The potential for this industry has never been greater. There is now an unprecedented proportion of the population which has access to vast and varied music and musical styles, and they're comfortable accessing it digitally. They are used to having this music with them at all times, and the costs of accessing and storing this music have reduced significantly over the years. Today’s consumer listens to what they want, where they want and when they want.

Changes are making their mark wherever recorded music is found. Even the humble MP3 player is about to get a make-over. This product category now finds itself as a potential Hi-End source as high resolution players like Astell & Kern, Sony and Neil Young’s Pono, take the performance of the portable player to extraordinary heights. Hi-Resolution download sites (see here for detailed list) are proliferating, and long established hardware manufacturers like Naim Audio and Linn are re-inventing themselves with committed ranges that draw the best out of Hi-Resolution downloads.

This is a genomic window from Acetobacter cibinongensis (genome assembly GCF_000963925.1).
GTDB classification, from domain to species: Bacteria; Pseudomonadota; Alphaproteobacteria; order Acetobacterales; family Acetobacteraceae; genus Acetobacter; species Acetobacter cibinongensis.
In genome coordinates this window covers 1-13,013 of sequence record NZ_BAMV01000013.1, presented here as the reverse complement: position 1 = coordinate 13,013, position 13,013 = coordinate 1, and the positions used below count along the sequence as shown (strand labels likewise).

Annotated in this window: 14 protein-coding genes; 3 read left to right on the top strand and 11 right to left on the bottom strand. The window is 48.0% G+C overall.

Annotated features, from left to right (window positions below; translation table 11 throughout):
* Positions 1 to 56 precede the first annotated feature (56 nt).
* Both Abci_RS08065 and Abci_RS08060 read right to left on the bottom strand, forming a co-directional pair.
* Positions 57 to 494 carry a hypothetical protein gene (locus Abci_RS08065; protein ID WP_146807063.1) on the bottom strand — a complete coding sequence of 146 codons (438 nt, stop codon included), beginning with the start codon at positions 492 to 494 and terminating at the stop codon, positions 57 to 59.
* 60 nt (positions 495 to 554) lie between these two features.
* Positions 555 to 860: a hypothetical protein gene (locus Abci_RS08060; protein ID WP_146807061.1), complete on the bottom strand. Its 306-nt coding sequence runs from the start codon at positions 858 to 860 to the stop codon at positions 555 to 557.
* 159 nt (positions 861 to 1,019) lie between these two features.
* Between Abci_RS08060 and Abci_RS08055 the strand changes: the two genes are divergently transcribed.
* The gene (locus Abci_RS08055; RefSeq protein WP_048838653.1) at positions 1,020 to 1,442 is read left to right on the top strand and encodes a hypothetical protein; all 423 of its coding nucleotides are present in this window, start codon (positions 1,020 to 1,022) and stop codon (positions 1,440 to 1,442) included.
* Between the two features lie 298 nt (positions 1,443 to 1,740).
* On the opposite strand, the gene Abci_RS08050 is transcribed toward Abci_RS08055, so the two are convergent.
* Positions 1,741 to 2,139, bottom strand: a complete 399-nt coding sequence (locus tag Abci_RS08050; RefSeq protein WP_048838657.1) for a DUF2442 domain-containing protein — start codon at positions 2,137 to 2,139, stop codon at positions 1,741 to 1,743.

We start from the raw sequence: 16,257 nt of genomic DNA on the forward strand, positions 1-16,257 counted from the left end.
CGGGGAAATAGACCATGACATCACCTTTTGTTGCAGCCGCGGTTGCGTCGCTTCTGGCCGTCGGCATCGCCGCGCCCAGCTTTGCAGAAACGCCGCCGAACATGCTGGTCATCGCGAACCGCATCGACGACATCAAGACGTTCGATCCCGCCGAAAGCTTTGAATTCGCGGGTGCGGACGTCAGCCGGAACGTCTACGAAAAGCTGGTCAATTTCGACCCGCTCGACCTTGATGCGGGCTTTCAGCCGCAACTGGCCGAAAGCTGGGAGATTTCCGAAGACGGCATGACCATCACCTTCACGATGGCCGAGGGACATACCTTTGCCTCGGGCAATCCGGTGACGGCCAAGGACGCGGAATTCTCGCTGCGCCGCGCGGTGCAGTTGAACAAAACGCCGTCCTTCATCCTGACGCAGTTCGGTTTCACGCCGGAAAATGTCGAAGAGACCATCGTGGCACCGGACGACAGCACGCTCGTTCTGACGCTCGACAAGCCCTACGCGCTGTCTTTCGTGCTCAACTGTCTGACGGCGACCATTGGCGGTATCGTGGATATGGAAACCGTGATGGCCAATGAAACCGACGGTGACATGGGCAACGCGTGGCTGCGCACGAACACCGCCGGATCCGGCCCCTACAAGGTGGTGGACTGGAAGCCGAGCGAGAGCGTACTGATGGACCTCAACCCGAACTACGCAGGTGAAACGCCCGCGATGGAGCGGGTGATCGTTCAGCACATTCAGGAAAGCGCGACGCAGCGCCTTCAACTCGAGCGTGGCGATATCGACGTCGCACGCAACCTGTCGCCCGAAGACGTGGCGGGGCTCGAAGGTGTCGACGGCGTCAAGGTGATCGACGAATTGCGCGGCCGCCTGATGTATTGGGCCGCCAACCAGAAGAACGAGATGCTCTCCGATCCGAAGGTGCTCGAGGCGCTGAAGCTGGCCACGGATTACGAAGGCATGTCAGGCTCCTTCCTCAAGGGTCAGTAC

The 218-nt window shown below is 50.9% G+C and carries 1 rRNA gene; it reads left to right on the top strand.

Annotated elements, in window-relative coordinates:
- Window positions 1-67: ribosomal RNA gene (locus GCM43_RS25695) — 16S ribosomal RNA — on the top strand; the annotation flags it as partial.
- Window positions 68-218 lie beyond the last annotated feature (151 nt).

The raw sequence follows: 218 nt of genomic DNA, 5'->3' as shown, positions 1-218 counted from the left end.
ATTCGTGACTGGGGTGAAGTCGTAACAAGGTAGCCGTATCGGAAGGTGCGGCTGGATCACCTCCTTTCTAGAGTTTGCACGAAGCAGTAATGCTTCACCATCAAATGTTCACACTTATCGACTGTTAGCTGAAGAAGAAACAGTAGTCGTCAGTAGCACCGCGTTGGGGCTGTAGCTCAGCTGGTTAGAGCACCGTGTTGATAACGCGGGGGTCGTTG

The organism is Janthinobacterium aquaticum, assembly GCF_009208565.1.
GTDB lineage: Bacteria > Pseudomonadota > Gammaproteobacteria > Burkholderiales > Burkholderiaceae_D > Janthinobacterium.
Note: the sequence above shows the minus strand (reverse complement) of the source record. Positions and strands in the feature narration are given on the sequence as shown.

The one thing that we need to recognise is that the industry has not changed – it is in the process of changing. Despite all of the advancements of the last decade or so, we are only part of the way to what this industry will eventually morph into. Whatever that turns out to be, it is going to be an exciting ride.

About the Author

Len WallisLen Wallis is a guest contributor to StereoNET. Len's experience within the Hi-Fi and Audio Visual industry in Australia extends more than 40 years, and Len is the propietor of one of Australia's leading and most successful specialist outlets, 'Len Wallis Audio', established in 1978. Len has been recognised with numerous awards for excellence in business both nationally and internationally.

Posted in: Hi-Fi Industry
Tags: len wallis